Investors who have been investing for some time have probably witnessed many emotional moments in the stock market. Benjamin Graham, the father of value investing, used a wonderful allegory to describe the moods of the stock market, by likening it to a manic-depressive man known as “Mister Market“. The ups and downs associated with emotional states are aspects of investing which affect many investors, including yours truly.
Many investors may therefore hope for a more peaceful, serene stock market environment where there are less sharp share price swings. But does this really present an optimal environment for investments? Would investors really be better off with peace and quiet or is there an advantage to volatility and “turmoil”? Let’s take a closer look at this issue.
Perhaps we should first define what the term “peaceful” means. Volatility is an inherent aspect of stock markets, and many people equate volatility with the concept of risk, though in an article I wrote, I disagree with this viewpoint. When people comment that markets are peaceful and calm, they are referring to lower volatility in share price movements.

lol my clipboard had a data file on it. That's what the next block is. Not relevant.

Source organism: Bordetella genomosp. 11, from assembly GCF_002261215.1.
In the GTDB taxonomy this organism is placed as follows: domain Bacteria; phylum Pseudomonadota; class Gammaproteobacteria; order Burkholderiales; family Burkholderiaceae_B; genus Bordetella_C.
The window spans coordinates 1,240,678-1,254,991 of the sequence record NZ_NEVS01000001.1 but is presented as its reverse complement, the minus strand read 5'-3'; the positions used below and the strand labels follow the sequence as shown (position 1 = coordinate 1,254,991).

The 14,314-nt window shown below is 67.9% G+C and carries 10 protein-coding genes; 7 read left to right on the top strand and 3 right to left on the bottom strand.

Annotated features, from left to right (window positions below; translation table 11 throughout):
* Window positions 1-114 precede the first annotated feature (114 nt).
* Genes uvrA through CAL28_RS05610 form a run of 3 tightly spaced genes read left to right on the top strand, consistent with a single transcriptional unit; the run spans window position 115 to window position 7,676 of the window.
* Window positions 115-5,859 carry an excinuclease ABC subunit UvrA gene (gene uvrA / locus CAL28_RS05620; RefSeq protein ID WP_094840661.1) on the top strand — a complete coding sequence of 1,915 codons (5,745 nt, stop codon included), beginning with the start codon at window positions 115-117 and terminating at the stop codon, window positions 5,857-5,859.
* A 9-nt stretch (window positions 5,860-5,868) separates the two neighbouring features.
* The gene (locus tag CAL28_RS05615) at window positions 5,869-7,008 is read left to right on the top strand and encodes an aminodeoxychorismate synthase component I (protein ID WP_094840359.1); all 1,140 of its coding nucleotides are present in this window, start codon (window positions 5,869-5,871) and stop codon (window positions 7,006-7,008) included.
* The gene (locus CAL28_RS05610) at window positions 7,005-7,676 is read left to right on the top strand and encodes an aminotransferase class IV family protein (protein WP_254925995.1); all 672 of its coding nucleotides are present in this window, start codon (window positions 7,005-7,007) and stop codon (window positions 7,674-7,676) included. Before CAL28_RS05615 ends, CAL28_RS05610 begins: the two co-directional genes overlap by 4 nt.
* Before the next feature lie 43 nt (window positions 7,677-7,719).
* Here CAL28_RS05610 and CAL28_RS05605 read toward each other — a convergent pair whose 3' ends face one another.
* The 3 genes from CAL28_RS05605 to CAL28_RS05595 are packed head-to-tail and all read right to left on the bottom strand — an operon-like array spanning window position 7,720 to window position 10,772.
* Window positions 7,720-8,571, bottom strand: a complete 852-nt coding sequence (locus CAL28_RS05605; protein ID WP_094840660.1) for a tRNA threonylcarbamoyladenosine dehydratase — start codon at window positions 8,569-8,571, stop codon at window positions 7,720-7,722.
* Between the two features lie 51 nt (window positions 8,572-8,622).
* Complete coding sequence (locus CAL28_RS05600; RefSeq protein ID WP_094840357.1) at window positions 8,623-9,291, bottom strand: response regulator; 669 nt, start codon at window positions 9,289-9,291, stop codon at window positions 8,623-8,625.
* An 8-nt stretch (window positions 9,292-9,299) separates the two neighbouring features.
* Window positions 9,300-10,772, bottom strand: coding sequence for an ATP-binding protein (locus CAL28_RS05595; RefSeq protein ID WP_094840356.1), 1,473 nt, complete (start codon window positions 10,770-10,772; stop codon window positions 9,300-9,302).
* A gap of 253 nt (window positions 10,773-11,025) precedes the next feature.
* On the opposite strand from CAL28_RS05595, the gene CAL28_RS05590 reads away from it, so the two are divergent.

Throughout history, there have been periods when stock markets were in a state of blissful calm. In numerical terms, this means a period of time when the market’s ups and downs do not exceed 1% per day. Calmness provides relief to investors but endows them with a false sense of security, as people expect markets to remain predictable in the future.
Volatility creates opportunities
For patient, long-term investors, volatility actually helps to create opportunities for them to buy stocks cheaply. When other investors react emotionally to bad news, it causes them to dump their shares in fear and panic. This pushes valuations down to bargain levels. This happens much more frequently than one would imagine, as the emotions of fear and greed are at the core of how stock markets function.
Think long-term and embrace volatility
Investors who invest for the long-haul and keep their focus on corporate fundamentals should, therefore, welcome a turbulent stock market as it opens up numerous opportunities for them to buy shares cheaply. By taking advantage of Mister Market’s depressive and despondent moods, you’d be able to buy great companies cheaply when they get beaten down.
Though a peaceful stock market provides assurance and a measure of certainty, it does not offer windows of opportunity for long-term investors to capitalise on the emotional mistakes of other panicky investors.
The information provided is for general information purposes only and is not intended to be personalised investment or financial advice.